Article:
Gator Capital Management commentary for the third quarter ended September 2020, discussing their investment theses in ConnectOne Bancorp and Flushing Financial.
We are providing you with Gator Financial Partners, LLC’s (the “Fund” or “GFP”) Q3 2020 investor letter. This letter reviews the Fund’s 3rd quarter investment performance and discusses the Fund’s current net exposure and positioning by sub-sector. Additionally, we will provide a review of the Fund’s portfolio, opportunities we see in regional banks and our investment theses in ConnectOne Bancorp and Flushing Financial.
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Review Of Q3 2020 Performance
For the 3rd quarter of 2020, the Fund outperformed both the Financials sector benchmark and the overall market. PennyMac Financial Services, OneMain Financial, Ally Financial, and SLM Holdings were top contributors to performance. The largest detractors were Western Alliance Bancorp, Ambac Financial, Pinnacle Financial, and OFG Bancorp.
Update On Investment Themes In Fund’s Portfolio
Here’s a closer look at the Fund’s portfolio by sub-industry.
Mortgage Banking & Mortgage Insurance – Mortgage banking companies continued to have strong performance in Q3. PennyMac Financial Services (“PFSI”) was up 39.5%. In Q3, mortgage spreads continued to stay wide like they were in Q2. We hold this position as we expect PFSI to post strong results again in Q3.
Financial Guaranty - We continue to hold our positions in Fannie Mae preferreds and Ambac although both positions lagged in Q3. Neither company had noteworthy news. We expect both names to garner more attention as they approach their respective catalysts in Q4 & Q1.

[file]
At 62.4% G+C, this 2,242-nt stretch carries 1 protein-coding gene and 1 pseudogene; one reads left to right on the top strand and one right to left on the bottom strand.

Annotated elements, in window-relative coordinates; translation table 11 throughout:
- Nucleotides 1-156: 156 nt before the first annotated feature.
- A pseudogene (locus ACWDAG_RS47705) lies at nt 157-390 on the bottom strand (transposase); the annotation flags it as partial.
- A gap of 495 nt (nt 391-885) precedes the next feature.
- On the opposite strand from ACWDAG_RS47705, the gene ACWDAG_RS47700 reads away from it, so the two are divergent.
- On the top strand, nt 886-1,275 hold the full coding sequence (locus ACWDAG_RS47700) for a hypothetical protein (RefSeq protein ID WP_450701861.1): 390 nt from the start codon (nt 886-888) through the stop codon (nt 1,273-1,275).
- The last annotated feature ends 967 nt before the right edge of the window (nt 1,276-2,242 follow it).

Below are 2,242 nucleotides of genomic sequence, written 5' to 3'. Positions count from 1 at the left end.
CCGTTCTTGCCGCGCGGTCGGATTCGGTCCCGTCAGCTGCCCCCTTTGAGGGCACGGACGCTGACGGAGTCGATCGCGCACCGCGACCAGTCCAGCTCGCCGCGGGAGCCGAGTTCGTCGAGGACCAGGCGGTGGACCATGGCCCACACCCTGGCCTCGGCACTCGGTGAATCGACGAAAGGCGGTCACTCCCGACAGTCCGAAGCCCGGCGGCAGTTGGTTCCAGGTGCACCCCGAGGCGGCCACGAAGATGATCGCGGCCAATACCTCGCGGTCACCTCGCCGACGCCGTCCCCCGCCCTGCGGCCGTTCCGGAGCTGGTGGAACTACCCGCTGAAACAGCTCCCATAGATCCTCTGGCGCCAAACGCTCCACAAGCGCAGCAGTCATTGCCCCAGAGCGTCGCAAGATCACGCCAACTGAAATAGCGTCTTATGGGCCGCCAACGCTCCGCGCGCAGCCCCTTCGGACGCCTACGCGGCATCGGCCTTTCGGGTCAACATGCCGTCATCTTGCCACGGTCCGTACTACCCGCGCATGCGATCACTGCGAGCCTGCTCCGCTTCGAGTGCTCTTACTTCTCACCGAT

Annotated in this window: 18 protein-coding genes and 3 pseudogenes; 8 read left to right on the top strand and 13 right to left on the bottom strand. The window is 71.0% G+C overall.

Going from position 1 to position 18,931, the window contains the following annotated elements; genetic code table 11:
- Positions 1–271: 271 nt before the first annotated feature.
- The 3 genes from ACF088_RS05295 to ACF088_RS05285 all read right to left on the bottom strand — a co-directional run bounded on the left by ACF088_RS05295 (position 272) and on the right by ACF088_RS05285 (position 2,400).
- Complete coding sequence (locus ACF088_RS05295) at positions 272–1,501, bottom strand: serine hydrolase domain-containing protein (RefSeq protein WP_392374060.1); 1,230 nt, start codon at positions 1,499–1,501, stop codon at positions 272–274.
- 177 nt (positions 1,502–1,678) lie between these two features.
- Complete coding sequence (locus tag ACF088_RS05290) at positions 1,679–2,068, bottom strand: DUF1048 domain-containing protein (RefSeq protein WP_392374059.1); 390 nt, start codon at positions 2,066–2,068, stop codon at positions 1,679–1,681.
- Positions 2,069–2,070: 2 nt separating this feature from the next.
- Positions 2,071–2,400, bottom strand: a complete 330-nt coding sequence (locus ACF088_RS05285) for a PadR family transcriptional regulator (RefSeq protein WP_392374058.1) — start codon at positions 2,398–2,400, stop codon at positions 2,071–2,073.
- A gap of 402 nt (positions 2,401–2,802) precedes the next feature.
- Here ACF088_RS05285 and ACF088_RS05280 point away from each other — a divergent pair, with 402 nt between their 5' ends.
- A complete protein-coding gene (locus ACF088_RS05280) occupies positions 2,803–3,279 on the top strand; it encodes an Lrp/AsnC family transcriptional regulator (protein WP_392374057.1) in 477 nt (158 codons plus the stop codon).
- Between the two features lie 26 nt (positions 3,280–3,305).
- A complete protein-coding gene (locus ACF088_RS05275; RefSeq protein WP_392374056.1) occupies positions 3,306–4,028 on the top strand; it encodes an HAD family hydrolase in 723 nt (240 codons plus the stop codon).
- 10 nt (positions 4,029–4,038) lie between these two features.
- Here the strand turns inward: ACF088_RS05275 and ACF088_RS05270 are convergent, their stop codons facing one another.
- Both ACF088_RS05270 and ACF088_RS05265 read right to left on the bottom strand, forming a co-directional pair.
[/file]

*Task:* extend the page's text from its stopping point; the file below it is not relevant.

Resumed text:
Preferred Stock – The distressed preferred stocks we purchased in Q1 continue to perform well. In Q3, we added positions in Exantas Capital preferreds and Chimera Investment preferreds. The Exantas Capital preferreds had a 45% return after the board restarted paying dividends, including the accrued dividends.
Capital Markets– We exited our positions in MS, GS & COWN and redeployed the proceeds into regional banks. Since the recovery of these three stocks in Q2 and Q3, we believe the regional banks now offer more upside. We continue to own Credit Suisse and Barclays in the Fund.
Regional Banks – We continue to add to our positions in regional banks. Even though the Financials sector index was up 3.58% during Q3, the Regional Bank index was down 6.08%. We explore the compelling opportunity we see in regional banks later in this letter.
Consumer Finance – Our positions in consumer finance companies performed well in Q3. We continue to hold these positions as we think their credit losses will be less than market expectations. The consumer remains surprisingly strong. The consumer finance companies will benefit from higher government stimulus spending.
High-Multiple Regional Banks – Our high-multiple bank shorts added value again during Q3. These are well-run banks but trade at the very highest valuations of their bank peers. We believe these names will underperform if regional bank stocks rally.
Extreme Valuation Presents Opportunity In Regional Banks
We believe there is a “once in a decade” opportunity in regional bank stocks.
As you know, regional bank stocks have significantly lagged the broader market in 2020. Through September 30th, the S&P Regional Banks Select Industry Index declined 36.75% vs. the S&P 500 Index rising 5.57%. This poor 2020 performance comes after regional banks lagged the broader market over the previous three years. From 2017 to 2019, regional banks returned only 11% vs. the S&P 500 Index’s 52% return.
This long-term underperformance of regional bank stocks created the current opportunity that we see.
Industry Valuations at S&L Crisis Levels